You probably know most of this already…I’ll give it a stab, others can correct me.
Will this create an unfair advantage for established apps?
I would say there is a first mover Builder advantage, but wouldn’t call it unfair. Same as first mover Farmer advantage. The actual rewards algorithm is still being finalised I believe.
Could the creation of more copies of the same file on the network be purchased from the network?
Do you mean the vault that shared the file, having it’s wallet rewarded from the network?
Example: If Warner Brothers uploaded a new release movie first, the network would shred any further identical copies that were uploaded. Thereby rewarding the first up-loader. It’s not clear to me how the network treats slightly altered copies that try and game the system.
Once you get passed the ISP, the speed would be determined by the availability of nodes (Disk, CPU and RAM) that are closest to you in time - latency terms.
The idea is to get data off personal hard drives, up onto the network. The network then trashes any identical copies…so this frees up vast swathes of personal hdd space.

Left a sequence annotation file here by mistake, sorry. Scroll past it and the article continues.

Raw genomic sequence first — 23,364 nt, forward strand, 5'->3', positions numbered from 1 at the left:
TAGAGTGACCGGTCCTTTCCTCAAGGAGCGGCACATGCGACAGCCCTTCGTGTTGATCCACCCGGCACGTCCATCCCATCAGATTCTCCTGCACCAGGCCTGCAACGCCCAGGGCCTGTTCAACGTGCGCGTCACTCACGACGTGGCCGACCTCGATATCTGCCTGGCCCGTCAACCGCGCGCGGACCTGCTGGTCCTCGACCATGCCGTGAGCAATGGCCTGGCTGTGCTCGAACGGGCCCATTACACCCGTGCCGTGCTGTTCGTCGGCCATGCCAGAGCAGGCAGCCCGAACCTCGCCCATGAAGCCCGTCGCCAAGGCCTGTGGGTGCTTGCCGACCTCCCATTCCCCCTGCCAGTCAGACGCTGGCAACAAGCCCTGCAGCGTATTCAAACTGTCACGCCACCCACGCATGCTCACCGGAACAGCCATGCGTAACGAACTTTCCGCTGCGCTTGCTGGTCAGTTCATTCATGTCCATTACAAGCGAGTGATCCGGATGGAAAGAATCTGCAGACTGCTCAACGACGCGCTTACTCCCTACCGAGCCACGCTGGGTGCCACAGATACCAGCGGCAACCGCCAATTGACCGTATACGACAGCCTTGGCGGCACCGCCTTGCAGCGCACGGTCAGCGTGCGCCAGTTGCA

Given this, it’s silly to then ‘download’ files again. What’s intended to happen is that the network becomes fast enough that your streaming the movie, reading the PDF, playing the game straight off the network
So the more you give to the network by (a) uploading, (b) deleting the local version © allocating that saved space to the network… the faster it gets.
So really in practice, you don’t store any personal data (in file format) at all on your machines, except those required to run the operating system and local programs, including vault software.
You would run a modest sized SSD dedicated to the operating system, local programs and vault software. Then share any additional hard drives 100% to the network…the data is more secure there.
Later on as Google, Yahoo, Microsoft etc lose their economy of scale advantage, they are forced to follow suit (hopefully) this frees up loads more resources and the network becoming even faster (10 years maybe)
Another area that is not entirely clear (to me), is the role that peering links will play in seeding and evolving the network.